Which or what coast of Coromandel?

The coast of Coromandel is, as you know, where the early pumpkins blow. It is where, in the middle of the woods, lived the Yonghy-Bonghy-Bò.

When I was a child, reading the nonsense verse of Edward Lear, the coast of Coromandel seemed as likely a place I would one day find myself in as the Emerald City, Narnia, or the back of the west wind. It was a magical place, known only to Jumblies and the occasional Owl or Pussycat. It was a place of pilgrimage for only a devoted few who would cherish the two old chairs and half a candle, the one old jug without a handle (all the worldly goods of the Yonghy-Bonghy-Bò).

When I realised, therefore, that the coast of Coromandel was actually accessible as a day trip from Auckland, and that I would be in Auckland, it was but a matter of moments before I was figuring out a way to get there.

The first problem was that I had one day in our schedule: Boxing Day. The second problem I had was that no-one seemed to want to take us to Coromandel on Boxing Day.

“Is that because of crazed hordes wanting to make a pilgrimage to see the Yonghy-Bonghy-Bò?” enquired my son, one of the other party members.

“No,” I said. “The drivers all think a) there will be too much traffic because it is a National Holiday in New Zealand and b) because it is a National Holiday in New Zealand, all the shops will be shut so we won’t get any lunch.”

Magic makes magic, I have found. Of course we discovered someone willing (for slightly more than one shilling) to take us to the coast of Coromandel the day after Christmas Day. There wasn’t too much traffic. At least, not unless your idea of “too much traffic” is seeing an occasional car on the road ahead of you. Also, the shops were open. We had a very nice Feijoa and Pear sorbet on the way, thank you.

We walked down to Cathedral Cove, marvelling at the ferns, the rocks, the sun, the sea, the sky, the little heaps of stones on which might sit the Lady Jingly Jones and so forth. We were amazed that such a place could exist and be here and be so beautiful and so deserted and so turquoise on Boxing Day.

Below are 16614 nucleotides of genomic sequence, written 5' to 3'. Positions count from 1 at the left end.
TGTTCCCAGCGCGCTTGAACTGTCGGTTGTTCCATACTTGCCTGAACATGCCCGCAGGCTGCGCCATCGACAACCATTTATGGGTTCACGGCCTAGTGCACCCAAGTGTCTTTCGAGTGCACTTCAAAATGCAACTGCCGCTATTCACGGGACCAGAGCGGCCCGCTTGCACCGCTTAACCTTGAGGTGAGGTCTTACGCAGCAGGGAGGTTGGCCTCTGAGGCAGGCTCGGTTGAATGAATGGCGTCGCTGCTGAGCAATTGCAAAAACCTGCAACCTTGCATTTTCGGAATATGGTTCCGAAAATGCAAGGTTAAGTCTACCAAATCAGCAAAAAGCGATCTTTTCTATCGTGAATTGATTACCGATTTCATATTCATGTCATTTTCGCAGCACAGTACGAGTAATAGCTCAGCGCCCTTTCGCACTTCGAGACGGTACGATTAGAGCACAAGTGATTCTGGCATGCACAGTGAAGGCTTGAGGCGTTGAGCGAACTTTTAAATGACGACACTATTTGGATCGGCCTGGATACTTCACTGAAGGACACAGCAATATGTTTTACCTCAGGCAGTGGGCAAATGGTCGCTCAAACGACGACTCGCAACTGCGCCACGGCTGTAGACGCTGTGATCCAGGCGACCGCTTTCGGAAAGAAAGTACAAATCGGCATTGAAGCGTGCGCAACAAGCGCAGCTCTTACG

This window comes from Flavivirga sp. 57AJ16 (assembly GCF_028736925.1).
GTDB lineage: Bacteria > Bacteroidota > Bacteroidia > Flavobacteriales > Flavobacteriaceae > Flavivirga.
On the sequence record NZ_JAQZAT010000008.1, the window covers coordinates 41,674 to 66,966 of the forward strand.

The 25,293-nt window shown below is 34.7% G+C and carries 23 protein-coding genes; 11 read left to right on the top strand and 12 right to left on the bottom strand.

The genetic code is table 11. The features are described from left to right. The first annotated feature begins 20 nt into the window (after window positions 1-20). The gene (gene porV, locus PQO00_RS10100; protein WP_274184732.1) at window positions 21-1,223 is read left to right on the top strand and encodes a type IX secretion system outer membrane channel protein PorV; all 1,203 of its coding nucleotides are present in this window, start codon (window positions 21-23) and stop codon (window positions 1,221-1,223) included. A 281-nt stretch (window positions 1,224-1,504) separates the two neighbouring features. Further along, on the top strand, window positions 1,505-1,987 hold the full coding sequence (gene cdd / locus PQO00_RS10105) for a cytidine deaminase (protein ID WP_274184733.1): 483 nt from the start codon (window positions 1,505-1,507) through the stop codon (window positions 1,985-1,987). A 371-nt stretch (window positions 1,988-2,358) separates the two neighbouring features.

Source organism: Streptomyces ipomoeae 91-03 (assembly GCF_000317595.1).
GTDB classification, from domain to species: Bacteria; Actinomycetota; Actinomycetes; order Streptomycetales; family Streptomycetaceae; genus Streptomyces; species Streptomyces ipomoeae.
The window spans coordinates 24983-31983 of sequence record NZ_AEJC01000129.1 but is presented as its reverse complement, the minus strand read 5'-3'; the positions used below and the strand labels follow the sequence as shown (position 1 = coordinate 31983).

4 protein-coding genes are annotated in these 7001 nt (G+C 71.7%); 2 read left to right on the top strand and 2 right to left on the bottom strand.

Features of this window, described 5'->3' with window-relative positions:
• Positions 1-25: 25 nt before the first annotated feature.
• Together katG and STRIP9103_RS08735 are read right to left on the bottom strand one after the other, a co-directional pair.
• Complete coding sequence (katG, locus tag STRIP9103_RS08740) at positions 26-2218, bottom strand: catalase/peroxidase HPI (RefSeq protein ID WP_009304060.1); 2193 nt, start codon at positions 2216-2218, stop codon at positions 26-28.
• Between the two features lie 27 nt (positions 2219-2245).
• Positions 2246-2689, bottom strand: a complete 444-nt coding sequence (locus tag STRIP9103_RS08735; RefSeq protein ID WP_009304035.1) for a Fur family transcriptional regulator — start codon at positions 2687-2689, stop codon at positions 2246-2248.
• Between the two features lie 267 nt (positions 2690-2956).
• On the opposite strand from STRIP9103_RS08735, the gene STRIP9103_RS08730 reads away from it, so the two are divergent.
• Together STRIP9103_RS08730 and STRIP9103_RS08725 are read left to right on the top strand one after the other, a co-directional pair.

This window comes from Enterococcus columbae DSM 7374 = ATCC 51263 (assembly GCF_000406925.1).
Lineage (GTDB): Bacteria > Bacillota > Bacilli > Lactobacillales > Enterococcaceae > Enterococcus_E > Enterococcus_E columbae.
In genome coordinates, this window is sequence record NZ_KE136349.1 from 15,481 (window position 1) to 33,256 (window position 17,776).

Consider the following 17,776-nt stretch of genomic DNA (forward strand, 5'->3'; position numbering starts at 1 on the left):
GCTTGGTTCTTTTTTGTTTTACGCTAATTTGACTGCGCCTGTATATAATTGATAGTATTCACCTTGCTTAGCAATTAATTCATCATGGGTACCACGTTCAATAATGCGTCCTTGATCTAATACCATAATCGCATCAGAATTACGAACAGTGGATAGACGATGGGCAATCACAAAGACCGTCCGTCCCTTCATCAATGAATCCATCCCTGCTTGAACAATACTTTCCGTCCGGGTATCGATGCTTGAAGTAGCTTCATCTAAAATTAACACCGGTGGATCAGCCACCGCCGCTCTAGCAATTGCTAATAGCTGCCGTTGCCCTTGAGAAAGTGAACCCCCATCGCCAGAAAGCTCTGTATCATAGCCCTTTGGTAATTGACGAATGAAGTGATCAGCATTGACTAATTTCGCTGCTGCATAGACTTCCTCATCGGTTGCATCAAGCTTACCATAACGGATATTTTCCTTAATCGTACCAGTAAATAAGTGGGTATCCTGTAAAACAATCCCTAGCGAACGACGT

A real landscape that you may well think is fictional

I stood on the sand of the coast of Coromandel, squished it between my toes, walked down to the blue water, and confided my joy to the sky.

I’m here! Where the early pumpkins blow!”

But then I had my doubts. Not about the pumpkins, about the geography. There is a coast of Coromandel in India, too. That is where the name of the coast in New Zealand originally comes from. We had actually passed through the Bombay Hills on the way to Coromandel. Arguing with myself about the exact physical location of a fictional character was an unexpected Boxing Day activity.

“Who is to say it isn’t here,” I said to myself, “that we will find a lady talking to some milk-white hens of Dorking, and weeping for her Yonghy-Bonghy-Bò?”

“Stands to reason,” I replied.

Although very little stands to reason when you are talking about poetry.

But the poetry is the reason I was there.


Knight’s Point: Proof of the proclivities of the inhabitants of New Zealand to erect little heaps of stones. (I have no such evidence for the Indian Coromandel.)

Don’t care if it was the wrong coast of Coromandel.  I stood there, where the early pumpkins didn’t actually blow, and was glad to be there.

Thank you, Yonghy-Bonghy-Bò. I might not have seen Coromandel without you.

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